19MxhZPumMt9ntfszzCTPmWNQeh6j6QqP2 (Brainwallet - dog) (0.01598 BTC - Output)
...

and saved 1597 inputs on this batch of inputs alone.  Ok, sure, we could ignore this one; um, need to figure out how to recognize such without rejecting non-abusive transactions.
adamstgBit
Legendary
*
Offline Offline

Activity: 1904
Merit: 1005


Trusted Bitcoiner


View Profile WWW
March 09, 2016, 08:31:11 PM
 #219

Luada, again we owe you a debt of gratitude.  You do the work the rest of us are too lazy to do.  Now I am beginning to understand why the verification process scales quadratic; not that me understanding matters per se but it is nice to know.
Example of such transaction a can be seen here (from last year).
Holy cow!
now does this constitute a legitimate TX?

can't we just ignore this type of TX?
Depends; sorry.  In a sense it is absolutely legit; it follows all of the rules.  But it easily could have been coded less abusively.

Let's first look at a much more classic transaction https://blockchain.info/tx/3a6a7d2456bfd6816ee1164e7c11307fa1c6855ee3116b6a1f8e6a14a98b04c4;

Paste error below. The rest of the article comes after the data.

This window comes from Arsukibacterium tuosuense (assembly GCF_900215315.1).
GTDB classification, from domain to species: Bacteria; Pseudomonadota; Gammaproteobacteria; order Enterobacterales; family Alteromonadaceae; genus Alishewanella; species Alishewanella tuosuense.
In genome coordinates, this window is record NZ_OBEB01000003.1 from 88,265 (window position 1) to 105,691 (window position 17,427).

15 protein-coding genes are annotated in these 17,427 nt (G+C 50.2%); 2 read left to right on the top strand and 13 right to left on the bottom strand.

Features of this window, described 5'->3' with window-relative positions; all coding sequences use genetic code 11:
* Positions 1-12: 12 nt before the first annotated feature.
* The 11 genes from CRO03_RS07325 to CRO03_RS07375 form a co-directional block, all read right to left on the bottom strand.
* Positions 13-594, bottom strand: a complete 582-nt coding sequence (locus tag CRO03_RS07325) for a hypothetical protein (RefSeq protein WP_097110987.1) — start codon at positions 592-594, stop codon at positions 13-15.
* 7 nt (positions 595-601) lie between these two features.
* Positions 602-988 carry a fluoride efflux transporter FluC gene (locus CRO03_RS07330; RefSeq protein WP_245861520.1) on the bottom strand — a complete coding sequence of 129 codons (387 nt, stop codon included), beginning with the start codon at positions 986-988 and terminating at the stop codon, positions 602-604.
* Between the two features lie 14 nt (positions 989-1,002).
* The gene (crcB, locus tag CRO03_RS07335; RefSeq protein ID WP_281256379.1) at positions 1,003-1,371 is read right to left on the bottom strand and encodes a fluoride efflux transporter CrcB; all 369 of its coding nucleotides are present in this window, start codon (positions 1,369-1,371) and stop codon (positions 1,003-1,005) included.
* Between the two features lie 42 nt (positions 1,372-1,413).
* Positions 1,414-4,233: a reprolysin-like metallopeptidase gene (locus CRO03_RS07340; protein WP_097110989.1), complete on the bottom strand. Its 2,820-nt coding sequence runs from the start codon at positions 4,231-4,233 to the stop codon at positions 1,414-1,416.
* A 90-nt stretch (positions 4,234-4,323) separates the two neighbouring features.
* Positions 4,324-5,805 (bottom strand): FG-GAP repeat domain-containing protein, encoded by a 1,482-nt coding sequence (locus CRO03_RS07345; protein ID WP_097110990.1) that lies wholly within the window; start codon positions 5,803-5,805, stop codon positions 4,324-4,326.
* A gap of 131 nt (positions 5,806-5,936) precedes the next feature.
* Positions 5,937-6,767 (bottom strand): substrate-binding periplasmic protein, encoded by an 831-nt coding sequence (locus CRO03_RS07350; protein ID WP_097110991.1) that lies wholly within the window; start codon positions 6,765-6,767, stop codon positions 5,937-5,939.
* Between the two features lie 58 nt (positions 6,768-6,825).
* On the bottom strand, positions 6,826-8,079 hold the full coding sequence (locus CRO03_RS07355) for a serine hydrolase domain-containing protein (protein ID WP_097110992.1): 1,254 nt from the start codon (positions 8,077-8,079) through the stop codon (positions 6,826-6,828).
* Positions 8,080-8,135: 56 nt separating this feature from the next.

address (amount)
12kDK8snhBD6waJ2NaMB7QvSf4DzMcE9ad (0.21963496 BTC - Output) {call it what you want; this is an input}

1FmUPrnZTBymMT3ktgMx61hQ3JRyWD7NPY - (Unspent) 0.14193496 BTC
13dhrUuUe2MrZsufYGAZnwnyE7k97FRZ1v - (Unspent) 0.0776 BTC

Nice and easy; one input, two outputs; classic.

Now compare that to the big one;

19MxhZPumMt9ntfszzCTPmWNQeh6j6QqP2 (Brainwallet - dog) (0.00001 BTC - Output)
19MxhZPumMt9ntfszzCTPmWNQeh6j6QqP2 (Brainwallet - dog) (0.00001 BTC - Output)
...
19MxhZPumMt9ntfszzCTPmWNQeh6j6QqP2 (Brainwallet - dog) (0.00001 BTC - Output) {this is the 1598 occurrence}
...
{followed by zillions of more inputs}

This could have been codes as;

19MxhZPumMt9ntfszzCTPmWNQeh6j6QqP2 (Brainwallet - dog) (0.01598 BTC - Output)
...

and saved 1597 inputs on this batch of inputs alone.  Ok, sure, we could ignore this one; um, need to figure out how to recognize such without rejecting non-abusive transactions.

that is the key

i say keep it simple stupid

if it has more than a zillion it's not getting included.

David Rabahy
Hero Member
*****
Offline Offline

Activity: 709
Merit: 500



View Profile
March 09, 2016, 08:36:48 PM
 #220

that is the key

i say keep it simple stupid

if it has more than a zillion it's not getting included.
Smiley  You and I think very much alike.  Lauda, can you point us at a really big but totally legit/non-abusive transaction?
Pages: « 1 2 3 4 5 6 7 8 9 10 [11] 12 13 14 15 16 17 »  All
  Print  
 
Jump to:  

Sponsored by , a Bitcoin-accepting VPN.
Powered by MySQL Powered by PHP Powered by SMF 1.1.19 | SMF © 2006-2009, Simple Machines Valid XHTML 1.0! Valid CSS!